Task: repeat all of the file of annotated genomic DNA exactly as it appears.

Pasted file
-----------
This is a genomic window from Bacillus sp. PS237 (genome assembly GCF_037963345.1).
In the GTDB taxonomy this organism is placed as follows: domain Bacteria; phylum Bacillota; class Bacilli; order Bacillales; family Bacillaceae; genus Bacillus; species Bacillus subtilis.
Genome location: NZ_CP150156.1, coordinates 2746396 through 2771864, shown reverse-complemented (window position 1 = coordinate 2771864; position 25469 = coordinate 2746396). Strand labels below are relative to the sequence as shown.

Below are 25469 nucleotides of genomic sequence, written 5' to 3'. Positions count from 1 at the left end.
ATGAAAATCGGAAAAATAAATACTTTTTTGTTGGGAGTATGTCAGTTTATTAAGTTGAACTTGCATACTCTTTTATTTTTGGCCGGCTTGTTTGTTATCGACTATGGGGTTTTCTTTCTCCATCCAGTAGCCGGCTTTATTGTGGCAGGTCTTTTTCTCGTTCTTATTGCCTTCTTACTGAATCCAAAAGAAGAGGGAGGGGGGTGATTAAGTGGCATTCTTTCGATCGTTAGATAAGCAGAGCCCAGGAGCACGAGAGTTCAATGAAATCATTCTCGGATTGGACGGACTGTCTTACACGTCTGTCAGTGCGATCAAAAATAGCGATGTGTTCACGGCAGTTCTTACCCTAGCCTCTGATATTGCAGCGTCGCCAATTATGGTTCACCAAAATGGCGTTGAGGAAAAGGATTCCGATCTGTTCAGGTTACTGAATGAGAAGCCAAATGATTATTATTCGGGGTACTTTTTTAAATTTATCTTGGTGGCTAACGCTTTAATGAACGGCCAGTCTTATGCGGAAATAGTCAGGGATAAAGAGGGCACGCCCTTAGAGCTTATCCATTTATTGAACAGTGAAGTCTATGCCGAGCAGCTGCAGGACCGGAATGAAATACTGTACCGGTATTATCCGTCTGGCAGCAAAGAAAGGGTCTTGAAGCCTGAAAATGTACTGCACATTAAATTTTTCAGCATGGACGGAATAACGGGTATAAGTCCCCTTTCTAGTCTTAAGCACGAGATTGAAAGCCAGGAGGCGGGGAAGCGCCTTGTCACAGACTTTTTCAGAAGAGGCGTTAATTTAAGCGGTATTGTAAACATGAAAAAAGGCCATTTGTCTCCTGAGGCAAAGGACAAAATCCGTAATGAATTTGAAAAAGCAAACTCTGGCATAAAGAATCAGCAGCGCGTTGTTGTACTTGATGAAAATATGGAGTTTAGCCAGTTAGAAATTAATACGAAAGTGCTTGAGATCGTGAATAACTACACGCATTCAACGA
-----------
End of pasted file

This is a genomic window from Bacillus sp. PS237 (genome assembly GCF_037963345.1).
In the GTDB taxonomy this organism is placed as follows: domain Bacteria; phylum Bacillota; class Bacilli; order Bacillales; family Bacillaceae; genus Bacillus; species Bacillus subtilis.
Genome location: NZ_CP150156.1, coordinates 2746396 through 2771864, shown reverse-complemented (window position 1 = coordinate 2771864; position 25469 = coordinate 2746396). Strand labels below are relative to the sequence as shown.

Below are 25469 nucleotides of genomic sequence, written 5' to 3'. Positions count from 1 at the left end.
ATGAAAATCGGAAAAATAAATACTTTTTTGTTGGGAGTATGTCAGTTTATTAAGTTGAACTTGCATACTCTTTTATTTTTGGCCGGCTTGTTTGTTATCGACTATGGGGTTTTCTTTCTCCATCCAGTAGCCGGCTTTATTGTGGCAGGTCTTTTTCTCGTTCTTATTGCCTTCTTACTGAATCCAAAAGAAGAGGGAGGGGGGTGATTAAGTGGCATTCTTTCGATCGTTAGATAAGCAGAGCCCAGGAGCACGAGAGTTCAATGAAATCATTCTCGGATTGGACGGACTGTCTTACACGTCTGTCAGTGCGATCAAAAATAGCGATGTGTTCACGGCAGTTCTTACCCTAGCCTCTGATATTGCAGCGTCGCCAATTATGGTTCACCAAAATGGCGTTGAGGAAAAGGATTCCGATCTGTTCAGGTTACTGAATGAGAAGCCAAATGATTATTATTCGGGGTACTTTTTTAAATTTATCTTGGTGGCTAACGCTTTAATGAACGGCCAGTCTTATGCGGAAATAGTCAGGGATAAAGAGGGCACGCCCTTAGAGCTTATCCATTTATTGAACAGTGAAGTCTATGCCGAGCAGCTGCAGGACCGGAATGAAATACTGTACCGGTATTATCCGTCTGGCAGCAAAGAAAGGGTCTTGAAGCCTGAAAATGTACTGCACATTAAATTTTTCAGCATGGACGGAATAACGGGTATAAGTCCCCTTTCTAGTCTTAAGCACGAGATTGAAAGCCAGGAGGCGGGGAAGCGCCTTGTCACAGACTTTTTCAGAAGAGGCGTTAATTTAAGCGGTATTGTAAACATGAAAAAAGGCCATTTGTCTCCTGAGGCAAAGGACAAAATCCGTAATGAATTTGAAAAAGCAAACTCTGGCATAAAGAATCAGCAGCGCGTTGTTGTACTTGATGAAAATATGGAGTTTAGCCAGTTAGAAATTAATACGAAAGTGCTTGAGATCGTGAATAACTACACGCATTCAACGA